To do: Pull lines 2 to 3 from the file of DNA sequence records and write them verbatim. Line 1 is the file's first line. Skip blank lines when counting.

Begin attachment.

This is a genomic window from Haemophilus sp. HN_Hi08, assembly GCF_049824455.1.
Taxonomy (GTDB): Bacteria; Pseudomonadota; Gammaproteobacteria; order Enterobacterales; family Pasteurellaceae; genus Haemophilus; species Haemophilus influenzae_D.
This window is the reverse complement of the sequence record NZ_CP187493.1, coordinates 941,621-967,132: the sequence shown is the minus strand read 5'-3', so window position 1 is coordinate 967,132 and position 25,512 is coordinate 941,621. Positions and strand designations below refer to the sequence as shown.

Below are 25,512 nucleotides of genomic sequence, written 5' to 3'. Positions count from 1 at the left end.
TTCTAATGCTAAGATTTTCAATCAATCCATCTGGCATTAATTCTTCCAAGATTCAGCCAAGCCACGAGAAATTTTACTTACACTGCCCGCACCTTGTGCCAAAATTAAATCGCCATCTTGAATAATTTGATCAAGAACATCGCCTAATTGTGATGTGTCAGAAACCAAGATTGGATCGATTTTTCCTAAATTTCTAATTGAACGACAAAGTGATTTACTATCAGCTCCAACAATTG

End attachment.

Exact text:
Taxonomy (GTDB): Bacteria; Pseudomonadota; Gammaproteobacteria; order Enterobacterales; family Pasteurellaceae; genus Haemophilus; species Haemophilus influenzae_D.
This window is the reverse complement of the sequence record NZ_CP187493.1, coordinates 941,621-967,132: the sequence shown is the minus strand read 5'-3', so window position 1 is coordinate 967,132 and position 25,512 is coordinate 941,621. Positions and strand designations below refer to the sequence as shown.